If you own a restaurant, you understand the importance of your front of house. The front of house represents what customers experience at your restaurant, and customers’ impressions are key when it comes to garnering recommendations and loyalty for your business. From staff training to floor plans, here’s what it takes to keep your front of house restaurant staff in top shape.
What is the ‘front of house’ in a restaurant?
Your front of house is the part of the restaurant where your customers order and dine. It includes everything from the host stand and waiting area to the dining room, bar, outdoor seating, and restrooms.
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Your front-of-house staff might include a host or hostess, waiters, bartenders, and the general manager — basically anyone who might interact with customers.
Front-of-house responsibilities can be split up among the staff you hire, but below are the key roles and their usual front-of-house restaurant duties.
The general manager (GM) runs the restaurant, ensuring service goes smoothly; hiring, training, and managing front-of-house staff; and setting the bar for customer service. The GM oversees front-of-house staff and sometimes back of house, if the head chef does not.
A GM often plays a role in designing the floor plan of a restaurant—giving input on everything, from wall colour and scents to noise level and lighting, that might affect customers’ appetite and comfort. They may also plan restaurant promotions and other company events.
The host or hostess is the first front of house restaurant staff member to interact with guests and therefore imparts that all-important first impression. They greet guests and show them to their table. They also take reservations and, if a table is not ready when guests arrive, estimate the wait time. The host or hostess, to the best of their ability, keeps things running on schedule.
Waiters explain and answer any questions about the menu, take food and drink orders, serve customers, and, at the end of the visit, give them their check and process payments.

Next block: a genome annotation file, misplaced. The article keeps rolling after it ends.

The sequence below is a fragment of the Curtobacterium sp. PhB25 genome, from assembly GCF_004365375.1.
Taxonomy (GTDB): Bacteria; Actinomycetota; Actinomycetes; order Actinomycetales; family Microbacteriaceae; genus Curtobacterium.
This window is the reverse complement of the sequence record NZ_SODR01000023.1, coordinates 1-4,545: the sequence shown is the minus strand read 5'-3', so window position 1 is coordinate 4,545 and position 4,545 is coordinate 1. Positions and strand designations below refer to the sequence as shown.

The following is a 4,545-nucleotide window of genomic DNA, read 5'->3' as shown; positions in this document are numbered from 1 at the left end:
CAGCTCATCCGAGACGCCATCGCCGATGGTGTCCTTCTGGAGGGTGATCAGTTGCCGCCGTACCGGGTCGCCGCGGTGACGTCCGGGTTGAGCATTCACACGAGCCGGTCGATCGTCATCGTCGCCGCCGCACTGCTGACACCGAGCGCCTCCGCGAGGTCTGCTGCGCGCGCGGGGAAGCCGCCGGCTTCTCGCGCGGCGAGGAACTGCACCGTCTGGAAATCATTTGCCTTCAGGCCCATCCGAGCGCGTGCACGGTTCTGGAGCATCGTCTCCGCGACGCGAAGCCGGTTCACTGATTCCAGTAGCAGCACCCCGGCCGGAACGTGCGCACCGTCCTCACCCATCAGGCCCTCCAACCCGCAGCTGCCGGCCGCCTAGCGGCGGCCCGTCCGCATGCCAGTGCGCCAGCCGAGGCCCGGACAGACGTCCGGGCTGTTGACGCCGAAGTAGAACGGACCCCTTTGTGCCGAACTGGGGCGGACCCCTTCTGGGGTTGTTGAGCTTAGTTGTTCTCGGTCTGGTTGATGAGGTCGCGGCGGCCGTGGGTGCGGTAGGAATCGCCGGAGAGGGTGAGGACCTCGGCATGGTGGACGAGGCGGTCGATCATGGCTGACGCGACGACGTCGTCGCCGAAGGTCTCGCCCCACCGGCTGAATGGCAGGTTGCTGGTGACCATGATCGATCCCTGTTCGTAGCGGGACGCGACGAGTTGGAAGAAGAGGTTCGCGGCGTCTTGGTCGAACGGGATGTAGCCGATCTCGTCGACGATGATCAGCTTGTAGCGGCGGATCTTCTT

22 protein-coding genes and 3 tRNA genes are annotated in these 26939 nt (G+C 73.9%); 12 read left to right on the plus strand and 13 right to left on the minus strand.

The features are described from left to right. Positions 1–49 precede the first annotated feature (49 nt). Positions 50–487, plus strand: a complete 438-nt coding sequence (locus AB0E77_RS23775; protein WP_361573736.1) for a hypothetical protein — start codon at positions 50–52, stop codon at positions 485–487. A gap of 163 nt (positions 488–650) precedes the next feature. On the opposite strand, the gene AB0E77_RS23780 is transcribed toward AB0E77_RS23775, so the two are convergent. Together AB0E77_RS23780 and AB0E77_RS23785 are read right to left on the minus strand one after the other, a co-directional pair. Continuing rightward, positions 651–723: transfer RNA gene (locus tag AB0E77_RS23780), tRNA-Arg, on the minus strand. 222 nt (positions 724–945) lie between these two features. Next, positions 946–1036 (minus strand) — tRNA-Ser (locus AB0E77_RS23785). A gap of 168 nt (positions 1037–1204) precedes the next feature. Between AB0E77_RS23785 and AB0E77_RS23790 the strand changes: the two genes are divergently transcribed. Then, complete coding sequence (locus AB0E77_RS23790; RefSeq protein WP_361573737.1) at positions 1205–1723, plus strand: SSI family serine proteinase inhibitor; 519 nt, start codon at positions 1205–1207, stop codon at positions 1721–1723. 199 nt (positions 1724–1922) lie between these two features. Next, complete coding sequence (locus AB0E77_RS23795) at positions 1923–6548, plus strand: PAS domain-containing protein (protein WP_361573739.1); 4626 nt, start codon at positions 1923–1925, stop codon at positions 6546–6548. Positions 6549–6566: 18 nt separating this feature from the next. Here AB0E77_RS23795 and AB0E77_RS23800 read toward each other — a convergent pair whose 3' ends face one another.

While waiters take customers’ orders, in some restaurants it is the job of the food runner to transport meals from the kitchen to diners. Food runners might also assemble appetisers, refill water glasses, and clear plates when diners are finished eating.
Best practices for managing your front of house
Managing front-of-house operations requires strong leadership, effective team management, attention to detail, and the right technology. Here are some ways to make things run smoothly:
When creating your front-of-house restaurant experience, it’s important to experience your space as a diner would and shape your restaurant accordingly. Walk through each path a diner would take—entering your restaurant, going to the restroom, ordering at the counter—and take note of what they see along the way. Make their entire experience as enjoyable, purposeful, and seamless as possible.
Create an employee training program
When every staff member completes the same program as everyone else, there’s a standard level of service. In addition, back-of-house staff and even veteran employees should complete the same training to get an in-depth understanding of front-of-house responsibilities, customer interactions, the food and wine menu, and logistical things like your restaurant POS system and how to accept payments using a POS system, like a Square terminal.
Hold pre-shift meetings
Before every shift, gather your front of house restaurant employees to go over everything from special menu items to events, VIP customers, and service issues that you want them to focus on.
Keep track of restaurant reservations
Managing reservations is key to planning each shift (and making customers happy). Using an online reservation system allows customers to easily make reservations and get reminders.
Invest in a fully integrated restaurant POS system
Managing your restaurant through COVID-19 can be made easier with Square’s POS technology. It is the best way to get a true picture of your restaurant’s performance, like tracking sales and employee performance. It can also be a great tool for boosting operations, creating efficiency with waiters with pay-at-table technology, and improving table management.
Use sales data and analytics to make improvements
Data from a POS system can be used to improve your overall operations. For example, if data shows that certain days and times tend to be busier, schedule more front-of-house staff at that time, and vice versa. POS software features can also be used to create invoices, track the performance of new promotions, and determine which front of house restaurant staff are the highest sellers.